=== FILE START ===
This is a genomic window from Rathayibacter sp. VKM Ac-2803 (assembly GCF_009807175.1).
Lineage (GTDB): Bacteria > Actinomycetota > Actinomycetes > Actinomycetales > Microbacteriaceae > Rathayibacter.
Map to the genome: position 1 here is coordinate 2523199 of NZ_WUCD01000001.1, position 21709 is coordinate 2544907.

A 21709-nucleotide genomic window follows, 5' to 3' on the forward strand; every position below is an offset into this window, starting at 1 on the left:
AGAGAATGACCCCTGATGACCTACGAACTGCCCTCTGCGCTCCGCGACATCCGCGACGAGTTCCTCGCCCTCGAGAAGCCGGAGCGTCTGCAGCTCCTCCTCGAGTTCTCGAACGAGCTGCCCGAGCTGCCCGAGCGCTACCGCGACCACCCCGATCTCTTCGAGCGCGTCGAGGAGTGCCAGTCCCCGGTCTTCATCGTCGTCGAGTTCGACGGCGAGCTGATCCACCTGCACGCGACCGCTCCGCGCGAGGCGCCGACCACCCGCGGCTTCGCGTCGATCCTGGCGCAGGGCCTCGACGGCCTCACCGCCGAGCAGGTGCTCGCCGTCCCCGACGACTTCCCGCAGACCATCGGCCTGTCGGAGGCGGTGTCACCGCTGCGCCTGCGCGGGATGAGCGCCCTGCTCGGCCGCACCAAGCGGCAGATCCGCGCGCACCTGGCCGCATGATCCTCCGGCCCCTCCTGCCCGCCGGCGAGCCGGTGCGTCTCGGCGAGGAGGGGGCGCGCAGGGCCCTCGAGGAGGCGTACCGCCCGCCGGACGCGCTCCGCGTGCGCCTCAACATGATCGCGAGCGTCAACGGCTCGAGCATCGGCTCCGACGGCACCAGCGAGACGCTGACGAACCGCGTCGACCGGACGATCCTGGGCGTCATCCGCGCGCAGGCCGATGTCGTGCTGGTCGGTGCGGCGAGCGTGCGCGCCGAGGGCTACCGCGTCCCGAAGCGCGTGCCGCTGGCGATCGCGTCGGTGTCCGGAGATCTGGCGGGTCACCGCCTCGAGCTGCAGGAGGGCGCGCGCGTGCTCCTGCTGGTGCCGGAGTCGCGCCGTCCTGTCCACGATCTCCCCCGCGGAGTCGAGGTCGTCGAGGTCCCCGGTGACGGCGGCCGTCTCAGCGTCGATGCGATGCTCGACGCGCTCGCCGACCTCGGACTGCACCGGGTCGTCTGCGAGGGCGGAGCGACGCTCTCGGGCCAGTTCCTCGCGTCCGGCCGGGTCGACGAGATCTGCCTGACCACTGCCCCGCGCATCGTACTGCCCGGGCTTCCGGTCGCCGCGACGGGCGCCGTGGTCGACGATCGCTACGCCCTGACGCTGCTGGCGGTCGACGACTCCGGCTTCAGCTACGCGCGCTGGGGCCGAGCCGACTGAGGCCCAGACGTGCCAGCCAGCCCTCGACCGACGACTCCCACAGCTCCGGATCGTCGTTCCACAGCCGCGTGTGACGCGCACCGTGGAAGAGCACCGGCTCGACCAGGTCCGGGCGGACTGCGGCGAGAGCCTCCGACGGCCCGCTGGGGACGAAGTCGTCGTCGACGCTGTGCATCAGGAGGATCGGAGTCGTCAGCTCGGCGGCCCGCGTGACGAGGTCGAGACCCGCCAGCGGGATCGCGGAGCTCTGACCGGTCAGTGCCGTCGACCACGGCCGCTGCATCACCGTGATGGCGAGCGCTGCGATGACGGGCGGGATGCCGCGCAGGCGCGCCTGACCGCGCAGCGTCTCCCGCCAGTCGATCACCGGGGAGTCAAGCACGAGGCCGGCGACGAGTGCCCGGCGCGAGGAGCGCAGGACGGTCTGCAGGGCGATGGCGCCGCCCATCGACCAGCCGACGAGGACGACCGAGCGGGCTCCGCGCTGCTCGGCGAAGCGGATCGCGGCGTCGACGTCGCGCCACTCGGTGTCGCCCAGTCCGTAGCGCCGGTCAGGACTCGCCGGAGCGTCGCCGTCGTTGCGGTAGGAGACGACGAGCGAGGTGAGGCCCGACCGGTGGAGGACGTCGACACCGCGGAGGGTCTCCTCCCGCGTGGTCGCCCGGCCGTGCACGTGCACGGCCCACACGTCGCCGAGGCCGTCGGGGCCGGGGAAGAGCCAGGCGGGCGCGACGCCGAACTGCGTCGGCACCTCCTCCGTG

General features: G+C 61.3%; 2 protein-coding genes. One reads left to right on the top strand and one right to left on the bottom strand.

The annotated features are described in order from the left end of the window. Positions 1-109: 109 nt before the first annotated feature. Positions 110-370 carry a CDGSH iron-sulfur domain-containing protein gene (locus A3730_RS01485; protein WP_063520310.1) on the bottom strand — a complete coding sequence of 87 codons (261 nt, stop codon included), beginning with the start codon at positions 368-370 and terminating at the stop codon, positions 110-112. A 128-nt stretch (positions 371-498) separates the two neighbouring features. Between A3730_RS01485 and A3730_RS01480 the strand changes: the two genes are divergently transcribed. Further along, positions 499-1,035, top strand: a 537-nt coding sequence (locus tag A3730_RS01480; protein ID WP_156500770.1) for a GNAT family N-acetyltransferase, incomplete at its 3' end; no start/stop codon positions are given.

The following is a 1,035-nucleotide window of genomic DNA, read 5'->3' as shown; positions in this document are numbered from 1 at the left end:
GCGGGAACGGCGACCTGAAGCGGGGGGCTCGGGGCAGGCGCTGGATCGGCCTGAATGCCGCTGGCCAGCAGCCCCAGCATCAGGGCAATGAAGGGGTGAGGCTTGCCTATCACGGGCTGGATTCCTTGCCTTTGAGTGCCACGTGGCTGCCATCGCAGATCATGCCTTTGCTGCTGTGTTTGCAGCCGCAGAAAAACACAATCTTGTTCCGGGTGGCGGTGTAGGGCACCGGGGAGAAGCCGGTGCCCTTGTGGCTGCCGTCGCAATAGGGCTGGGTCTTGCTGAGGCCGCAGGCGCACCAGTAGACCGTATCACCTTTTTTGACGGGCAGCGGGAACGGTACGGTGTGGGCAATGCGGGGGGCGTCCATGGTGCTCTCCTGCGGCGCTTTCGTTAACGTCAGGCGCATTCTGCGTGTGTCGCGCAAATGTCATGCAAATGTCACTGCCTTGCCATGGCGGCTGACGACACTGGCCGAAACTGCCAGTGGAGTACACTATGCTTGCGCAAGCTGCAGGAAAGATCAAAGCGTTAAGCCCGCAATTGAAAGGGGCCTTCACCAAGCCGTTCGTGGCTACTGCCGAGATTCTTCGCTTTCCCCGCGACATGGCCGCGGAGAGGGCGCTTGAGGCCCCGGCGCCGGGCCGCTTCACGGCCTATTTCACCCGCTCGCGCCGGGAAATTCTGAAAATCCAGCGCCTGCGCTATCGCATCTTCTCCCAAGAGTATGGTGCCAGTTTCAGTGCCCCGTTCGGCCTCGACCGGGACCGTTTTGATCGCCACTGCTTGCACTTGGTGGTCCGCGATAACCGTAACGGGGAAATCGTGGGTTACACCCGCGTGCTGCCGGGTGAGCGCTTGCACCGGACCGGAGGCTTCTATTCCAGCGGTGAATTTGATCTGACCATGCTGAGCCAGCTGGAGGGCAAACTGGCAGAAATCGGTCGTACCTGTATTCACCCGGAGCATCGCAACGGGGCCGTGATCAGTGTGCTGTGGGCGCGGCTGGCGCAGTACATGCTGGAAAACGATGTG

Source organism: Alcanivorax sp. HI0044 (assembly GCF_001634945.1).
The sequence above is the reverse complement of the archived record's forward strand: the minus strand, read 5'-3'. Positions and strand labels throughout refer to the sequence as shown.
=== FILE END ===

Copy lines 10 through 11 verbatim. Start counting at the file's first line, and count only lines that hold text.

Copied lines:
Source organism: Alcanivorax sp. HI0044 (assembly GCF_001634945.1).
The sequence above is the reverse complement of the archived record's forward strand: the minus strand, read 5'-3'. Positions and strand labels throughout refer to the sequence as shown.